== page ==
Story: Ahuwhenua – Māori land and agriculture
Māori quickly adopted the plants and animals Europeans brought to New Zealand, and ran a thriving agricultural trade. But new laws forced Māori into individual land ownership and drastically affected tribes’ ability to farm. Āpirana Ngata encouraged tribes to form trusts and incorporations to manage farms. Many owners do not live in their homelands, but are still interested in how they are managed.
Full story by Tanira Kingi
Main image: Māori dairy farmer, near Hamilton, 1969
The Short Story
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Māori cultivated gardens around New Zealand in the centuries after they arrived. They grew crops that their ancestors had carried across the Pacific: kūmara (sweet potato), taro, hue (gourds) and uwhi (yams).
European plants and animals
Explorers and missionaries also brought plants and animals to New Zealand, and the first plough arrived in 1820. Māori quickly adopted European agriculture and began to run a thriving trade with settlers. Soon they were exporting crops such as potatoes and wheat.
Traditionally, Māori land was owned by the group, not by individuals. Continued occupation, known as ahi kā, the long-burning fires, linked people to particular areas.
The settler government made a law in 1862 to convert Māori land ownership into individual blocks with named owners. Over time, more and more people inherited title to land. People had part ownership of different pieces of land and had no way to develop them. Often land was sold because owners thought the situation was hopeless.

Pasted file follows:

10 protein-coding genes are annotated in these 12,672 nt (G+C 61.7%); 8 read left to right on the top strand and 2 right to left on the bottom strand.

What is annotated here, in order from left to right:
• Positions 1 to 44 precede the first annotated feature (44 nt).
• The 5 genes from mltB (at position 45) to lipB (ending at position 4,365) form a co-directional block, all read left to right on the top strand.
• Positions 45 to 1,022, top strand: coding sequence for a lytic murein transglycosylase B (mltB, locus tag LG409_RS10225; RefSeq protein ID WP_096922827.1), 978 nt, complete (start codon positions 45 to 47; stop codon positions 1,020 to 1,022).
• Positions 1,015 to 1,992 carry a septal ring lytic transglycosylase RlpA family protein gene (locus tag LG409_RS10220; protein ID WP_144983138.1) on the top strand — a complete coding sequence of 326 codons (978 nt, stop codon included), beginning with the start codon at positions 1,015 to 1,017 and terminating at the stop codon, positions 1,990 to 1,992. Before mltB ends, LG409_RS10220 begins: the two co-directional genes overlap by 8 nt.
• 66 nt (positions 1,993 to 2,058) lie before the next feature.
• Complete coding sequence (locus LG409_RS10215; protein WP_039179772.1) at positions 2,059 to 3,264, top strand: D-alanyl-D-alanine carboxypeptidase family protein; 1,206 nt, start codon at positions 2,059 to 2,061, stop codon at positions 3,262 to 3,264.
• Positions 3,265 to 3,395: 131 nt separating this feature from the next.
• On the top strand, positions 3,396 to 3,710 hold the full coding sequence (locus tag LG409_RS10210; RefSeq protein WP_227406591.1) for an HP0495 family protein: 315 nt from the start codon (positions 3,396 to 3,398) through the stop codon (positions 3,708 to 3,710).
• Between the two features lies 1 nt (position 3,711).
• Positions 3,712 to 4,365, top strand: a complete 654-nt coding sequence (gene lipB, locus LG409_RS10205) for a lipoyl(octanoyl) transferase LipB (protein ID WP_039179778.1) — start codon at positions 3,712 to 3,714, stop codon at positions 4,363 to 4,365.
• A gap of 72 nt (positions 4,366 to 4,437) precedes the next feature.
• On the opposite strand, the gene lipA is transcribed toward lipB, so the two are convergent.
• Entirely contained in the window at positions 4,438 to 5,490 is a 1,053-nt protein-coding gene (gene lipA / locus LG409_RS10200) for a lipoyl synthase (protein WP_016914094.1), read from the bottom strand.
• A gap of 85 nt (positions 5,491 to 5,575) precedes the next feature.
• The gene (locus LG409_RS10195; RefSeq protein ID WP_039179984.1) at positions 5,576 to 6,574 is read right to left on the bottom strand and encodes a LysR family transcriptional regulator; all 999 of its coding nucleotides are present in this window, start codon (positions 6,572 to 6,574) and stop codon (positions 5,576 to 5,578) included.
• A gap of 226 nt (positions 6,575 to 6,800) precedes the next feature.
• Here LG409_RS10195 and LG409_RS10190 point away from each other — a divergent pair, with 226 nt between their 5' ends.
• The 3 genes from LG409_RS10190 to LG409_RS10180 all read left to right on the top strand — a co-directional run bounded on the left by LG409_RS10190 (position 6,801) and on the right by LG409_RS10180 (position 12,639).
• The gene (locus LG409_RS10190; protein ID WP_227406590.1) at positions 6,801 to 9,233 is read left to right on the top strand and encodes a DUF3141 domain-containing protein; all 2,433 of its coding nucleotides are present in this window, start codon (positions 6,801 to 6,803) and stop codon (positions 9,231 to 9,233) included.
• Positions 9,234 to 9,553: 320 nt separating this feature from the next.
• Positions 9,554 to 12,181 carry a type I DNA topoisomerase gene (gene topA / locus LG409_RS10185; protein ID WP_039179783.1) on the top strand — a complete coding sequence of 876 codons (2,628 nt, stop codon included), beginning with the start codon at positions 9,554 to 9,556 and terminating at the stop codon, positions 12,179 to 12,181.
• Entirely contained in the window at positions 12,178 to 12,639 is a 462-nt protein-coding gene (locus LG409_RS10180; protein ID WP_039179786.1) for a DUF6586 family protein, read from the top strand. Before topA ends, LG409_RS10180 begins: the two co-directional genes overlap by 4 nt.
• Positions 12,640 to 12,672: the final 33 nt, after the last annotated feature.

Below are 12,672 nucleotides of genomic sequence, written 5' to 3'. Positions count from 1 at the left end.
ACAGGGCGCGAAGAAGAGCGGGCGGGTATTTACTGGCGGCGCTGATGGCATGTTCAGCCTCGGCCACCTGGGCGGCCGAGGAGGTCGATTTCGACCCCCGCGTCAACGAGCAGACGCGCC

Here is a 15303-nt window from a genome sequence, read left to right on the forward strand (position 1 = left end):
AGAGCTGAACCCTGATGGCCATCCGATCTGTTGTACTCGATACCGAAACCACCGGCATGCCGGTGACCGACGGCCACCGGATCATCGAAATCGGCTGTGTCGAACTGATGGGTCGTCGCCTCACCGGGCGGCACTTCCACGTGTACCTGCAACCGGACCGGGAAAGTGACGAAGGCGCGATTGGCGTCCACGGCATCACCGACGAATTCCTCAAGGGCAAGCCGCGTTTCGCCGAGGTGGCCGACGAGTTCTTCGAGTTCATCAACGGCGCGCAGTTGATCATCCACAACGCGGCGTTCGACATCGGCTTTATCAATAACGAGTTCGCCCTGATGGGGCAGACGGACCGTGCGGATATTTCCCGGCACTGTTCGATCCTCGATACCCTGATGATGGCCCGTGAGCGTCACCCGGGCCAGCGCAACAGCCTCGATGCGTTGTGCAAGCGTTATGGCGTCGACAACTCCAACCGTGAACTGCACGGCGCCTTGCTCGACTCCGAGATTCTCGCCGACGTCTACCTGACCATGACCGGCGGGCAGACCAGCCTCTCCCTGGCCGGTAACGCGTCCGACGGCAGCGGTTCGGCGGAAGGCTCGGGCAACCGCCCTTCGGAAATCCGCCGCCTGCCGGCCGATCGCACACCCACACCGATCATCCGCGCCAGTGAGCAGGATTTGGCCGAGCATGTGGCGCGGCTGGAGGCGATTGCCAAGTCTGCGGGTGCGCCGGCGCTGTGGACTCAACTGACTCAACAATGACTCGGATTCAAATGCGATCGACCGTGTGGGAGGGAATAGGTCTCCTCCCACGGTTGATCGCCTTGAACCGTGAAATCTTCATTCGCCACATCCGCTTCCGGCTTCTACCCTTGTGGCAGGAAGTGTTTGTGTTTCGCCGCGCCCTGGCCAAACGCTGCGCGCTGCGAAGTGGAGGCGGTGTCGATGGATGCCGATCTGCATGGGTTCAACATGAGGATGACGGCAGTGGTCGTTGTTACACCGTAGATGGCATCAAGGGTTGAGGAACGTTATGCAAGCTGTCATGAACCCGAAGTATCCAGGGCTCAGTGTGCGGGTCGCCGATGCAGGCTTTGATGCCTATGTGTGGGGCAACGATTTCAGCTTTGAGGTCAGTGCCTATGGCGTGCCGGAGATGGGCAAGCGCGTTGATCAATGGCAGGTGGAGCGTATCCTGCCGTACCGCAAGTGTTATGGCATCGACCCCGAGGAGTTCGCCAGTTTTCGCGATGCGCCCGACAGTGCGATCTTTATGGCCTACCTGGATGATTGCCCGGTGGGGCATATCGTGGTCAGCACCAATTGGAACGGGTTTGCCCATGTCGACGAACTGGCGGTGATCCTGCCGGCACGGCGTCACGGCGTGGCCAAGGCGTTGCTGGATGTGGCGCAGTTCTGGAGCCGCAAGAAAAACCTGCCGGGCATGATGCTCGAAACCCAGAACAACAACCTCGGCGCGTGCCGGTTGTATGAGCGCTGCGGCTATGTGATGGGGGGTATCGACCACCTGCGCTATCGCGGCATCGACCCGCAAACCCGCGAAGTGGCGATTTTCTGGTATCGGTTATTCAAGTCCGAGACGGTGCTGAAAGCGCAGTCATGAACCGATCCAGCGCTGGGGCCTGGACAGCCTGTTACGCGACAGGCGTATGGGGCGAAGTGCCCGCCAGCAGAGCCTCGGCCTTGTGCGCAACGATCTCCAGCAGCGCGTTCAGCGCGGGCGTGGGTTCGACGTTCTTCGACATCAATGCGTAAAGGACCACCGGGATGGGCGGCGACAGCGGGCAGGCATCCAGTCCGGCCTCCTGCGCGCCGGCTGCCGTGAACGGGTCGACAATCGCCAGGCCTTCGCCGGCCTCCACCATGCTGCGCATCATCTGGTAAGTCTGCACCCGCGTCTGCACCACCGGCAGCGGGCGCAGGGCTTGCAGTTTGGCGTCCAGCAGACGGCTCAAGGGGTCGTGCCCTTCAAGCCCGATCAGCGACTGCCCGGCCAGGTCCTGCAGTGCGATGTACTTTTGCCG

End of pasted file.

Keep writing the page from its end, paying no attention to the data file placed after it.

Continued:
Ngāti Porou leader Āpirana Ngata played a big role in Māori farming in the 20th century, especially in his own tribal area. He encouraged land owners to join together and form trusts or incorporations to run farms. These organisations could get funds to develop land.
Sheep and dairy farming flourished on the East Coast – by 1927 there were around half a million sheep in the Waiapu .
There are over 5,000 ahuwhenua (farming) trusts. These are popular because owners retain their title to the land. Ancestral land is important to Māori. It is their tūrangawaewae, their place to stand, and provides a sense of belonging. Although they may never live there, the land remains a symbol of their identity. Almost half of Māori land is held by trusts.
With land incorporations, owners become shareholders and receive dividends – 13.7% of Māori land is run by incorporations. Some are large-scale: Parininihi Ki Waitōtara Incorporation in Taranaki runs a $50 million dairy farming operation.
One-fifth of Māori land is not managed by trusts or incorporations. Some of it is leased from the owners.
Contributing to the economy
Māori farm 720,000 hectares of land, and more than 15% of the country’s sheep and beef exports come from Māori-owned farms.